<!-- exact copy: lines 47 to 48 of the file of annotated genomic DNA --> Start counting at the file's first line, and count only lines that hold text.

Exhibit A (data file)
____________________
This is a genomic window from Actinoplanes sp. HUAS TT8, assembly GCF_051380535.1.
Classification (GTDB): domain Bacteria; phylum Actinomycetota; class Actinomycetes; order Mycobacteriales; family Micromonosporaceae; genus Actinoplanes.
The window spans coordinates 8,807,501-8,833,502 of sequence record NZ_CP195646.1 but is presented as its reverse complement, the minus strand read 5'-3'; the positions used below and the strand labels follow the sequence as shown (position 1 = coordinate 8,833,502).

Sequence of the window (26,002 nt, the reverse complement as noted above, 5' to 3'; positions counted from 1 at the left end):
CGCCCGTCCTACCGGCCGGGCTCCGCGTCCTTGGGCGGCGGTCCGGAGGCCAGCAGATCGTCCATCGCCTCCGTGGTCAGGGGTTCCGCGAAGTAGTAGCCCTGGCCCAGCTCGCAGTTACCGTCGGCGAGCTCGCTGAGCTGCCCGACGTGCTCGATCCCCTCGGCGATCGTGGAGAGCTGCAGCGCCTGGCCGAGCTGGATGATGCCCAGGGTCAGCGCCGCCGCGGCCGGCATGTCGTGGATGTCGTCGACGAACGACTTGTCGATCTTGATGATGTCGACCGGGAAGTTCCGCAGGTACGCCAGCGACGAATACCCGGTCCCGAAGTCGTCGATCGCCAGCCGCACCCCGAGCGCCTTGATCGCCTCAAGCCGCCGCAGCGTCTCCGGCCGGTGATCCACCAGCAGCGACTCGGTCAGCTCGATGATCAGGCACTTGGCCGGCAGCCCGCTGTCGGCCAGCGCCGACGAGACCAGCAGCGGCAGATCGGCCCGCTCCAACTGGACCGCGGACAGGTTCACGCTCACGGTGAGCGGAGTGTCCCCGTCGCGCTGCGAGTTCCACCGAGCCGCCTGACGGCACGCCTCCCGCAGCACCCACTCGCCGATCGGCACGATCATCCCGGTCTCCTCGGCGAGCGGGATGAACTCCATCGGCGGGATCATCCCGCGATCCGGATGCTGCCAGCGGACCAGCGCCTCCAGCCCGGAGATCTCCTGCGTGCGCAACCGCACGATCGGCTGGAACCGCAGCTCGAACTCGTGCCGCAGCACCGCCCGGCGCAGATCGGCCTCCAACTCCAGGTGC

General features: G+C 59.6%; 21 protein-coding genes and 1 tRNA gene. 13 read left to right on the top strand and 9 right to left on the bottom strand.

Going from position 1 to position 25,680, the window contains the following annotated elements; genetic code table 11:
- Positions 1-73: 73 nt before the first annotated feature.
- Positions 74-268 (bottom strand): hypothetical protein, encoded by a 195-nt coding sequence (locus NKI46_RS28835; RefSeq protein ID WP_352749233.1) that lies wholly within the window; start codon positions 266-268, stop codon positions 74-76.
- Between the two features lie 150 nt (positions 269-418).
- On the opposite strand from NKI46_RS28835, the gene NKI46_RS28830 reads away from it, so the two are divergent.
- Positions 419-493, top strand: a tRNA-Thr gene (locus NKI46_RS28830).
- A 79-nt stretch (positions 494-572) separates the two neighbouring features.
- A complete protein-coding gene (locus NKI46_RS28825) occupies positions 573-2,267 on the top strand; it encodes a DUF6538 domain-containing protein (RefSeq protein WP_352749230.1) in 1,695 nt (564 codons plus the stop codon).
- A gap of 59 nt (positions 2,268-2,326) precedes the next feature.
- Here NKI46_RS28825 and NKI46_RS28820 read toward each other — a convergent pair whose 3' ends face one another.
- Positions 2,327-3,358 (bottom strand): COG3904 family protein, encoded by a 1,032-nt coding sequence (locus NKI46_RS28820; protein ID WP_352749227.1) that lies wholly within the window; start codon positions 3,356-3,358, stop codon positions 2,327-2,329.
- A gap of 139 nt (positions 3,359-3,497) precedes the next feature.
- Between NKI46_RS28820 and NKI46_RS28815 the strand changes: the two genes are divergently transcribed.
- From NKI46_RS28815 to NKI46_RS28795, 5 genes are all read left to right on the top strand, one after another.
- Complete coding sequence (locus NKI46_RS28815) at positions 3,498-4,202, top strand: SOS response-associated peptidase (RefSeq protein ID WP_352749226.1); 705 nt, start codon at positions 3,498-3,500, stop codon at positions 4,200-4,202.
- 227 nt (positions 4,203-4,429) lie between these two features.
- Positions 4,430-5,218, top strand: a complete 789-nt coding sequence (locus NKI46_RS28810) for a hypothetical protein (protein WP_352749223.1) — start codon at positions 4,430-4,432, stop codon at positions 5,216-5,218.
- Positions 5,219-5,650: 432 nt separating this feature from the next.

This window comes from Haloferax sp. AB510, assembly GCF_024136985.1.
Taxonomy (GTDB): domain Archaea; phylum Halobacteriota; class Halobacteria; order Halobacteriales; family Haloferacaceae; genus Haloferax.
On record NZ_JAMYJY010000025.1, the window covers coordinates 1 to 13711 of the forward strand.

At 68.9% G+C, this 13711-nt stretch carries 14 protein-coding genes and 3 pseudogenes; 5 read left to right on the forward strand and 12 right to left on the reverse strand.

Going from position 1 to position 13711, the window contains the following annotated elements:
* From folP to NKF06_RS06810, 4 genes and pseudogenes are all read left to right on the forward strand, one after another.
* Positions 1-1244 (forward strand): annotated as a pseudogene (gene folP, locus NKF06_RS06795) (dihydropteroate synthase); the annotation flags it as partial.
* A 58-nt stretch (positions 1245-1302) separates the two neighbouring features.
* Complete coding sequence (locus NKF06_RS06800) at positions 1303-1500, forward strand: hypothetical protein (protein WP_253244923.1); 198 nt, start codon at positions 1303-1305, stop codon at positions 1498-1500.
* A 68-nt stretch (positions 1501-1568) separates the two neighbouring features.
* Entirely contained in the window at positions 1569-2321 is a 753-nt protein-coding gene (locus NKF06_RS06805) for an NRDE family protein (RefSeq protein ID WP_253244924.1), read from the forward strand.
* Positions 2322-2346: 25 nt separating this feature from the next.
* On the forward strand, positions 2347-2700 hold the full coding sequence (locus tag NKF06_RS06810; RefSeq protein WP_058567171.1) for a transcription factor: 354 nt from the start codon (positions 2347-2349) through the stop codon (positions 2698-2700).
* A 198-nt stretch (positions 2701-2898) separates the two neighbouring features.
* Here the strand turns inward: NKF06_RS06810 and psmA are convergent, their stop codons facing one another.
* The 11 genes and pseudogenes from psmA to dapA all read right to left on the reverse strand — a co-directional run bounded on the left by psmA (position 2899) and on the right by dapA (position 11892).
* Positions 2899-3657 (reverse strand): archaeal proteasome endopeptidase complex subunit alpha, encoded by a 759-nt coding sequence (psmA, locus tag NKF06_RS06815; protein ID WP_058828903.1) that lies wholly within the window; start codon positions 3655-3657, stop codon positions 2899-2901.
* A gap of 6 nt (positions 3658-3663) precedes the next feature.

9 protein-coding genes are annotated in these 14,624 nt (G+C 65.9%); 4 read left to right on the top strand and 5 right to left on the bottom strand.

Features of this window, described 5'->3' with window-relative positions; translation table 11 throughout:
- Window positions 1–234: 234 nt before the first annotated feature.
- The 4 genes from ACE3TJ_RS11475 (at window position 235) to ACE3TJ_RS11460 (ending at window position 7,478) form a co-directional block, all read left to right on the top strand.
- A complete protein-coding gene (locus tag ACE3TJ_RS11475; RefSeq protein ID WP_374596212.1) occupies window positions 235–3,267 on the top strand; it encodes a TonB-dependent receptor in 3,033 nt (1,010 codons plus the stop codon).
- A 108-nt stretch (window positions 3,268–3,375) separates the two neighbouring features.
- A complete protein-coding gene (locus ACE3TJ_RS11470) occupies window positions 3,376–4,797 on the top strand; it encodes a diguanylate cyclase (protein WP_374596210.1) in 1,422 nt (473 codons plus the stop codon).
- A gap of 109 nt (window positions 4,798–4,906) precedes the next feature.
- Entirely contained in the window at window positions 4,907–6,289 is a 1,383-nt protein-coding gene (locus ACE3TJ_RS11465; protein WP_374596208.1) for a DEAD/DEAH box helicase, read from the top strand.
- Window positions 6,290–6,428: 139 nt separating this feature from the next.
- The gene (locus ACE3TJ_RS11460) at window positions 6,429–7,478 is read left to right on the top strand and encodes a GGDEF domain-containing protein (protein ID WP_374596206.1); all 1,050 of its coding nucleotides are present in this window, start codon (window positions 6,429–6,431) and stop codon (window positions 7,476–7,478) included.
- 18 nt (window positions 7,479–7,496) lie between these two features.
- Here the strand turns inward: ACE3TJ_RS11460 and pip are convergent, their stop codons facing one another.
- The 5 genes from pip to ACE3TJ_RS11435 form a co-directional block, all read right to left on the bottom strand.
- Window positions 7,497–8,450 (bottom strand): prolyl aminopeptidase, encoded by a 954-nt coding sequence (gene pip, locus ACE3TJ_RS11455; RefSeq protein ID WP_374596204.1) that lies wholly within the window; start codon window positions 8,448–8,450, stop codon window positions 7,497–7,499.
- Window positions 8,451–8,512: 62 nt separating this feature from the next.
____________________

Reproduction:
- A complete protein-coding gene (locus tag ACE3TJ_RS11475; RefSeq protein ID WP_374596212.1) occupies window positions 235–3,267 on the top strand; it encodes a TonB-dependent receptor in 3,033 nt (1,010 codons plus the stop codon).
- A 108-nt stretch (window positions 3,268–3,375) separates the two neighbouring features.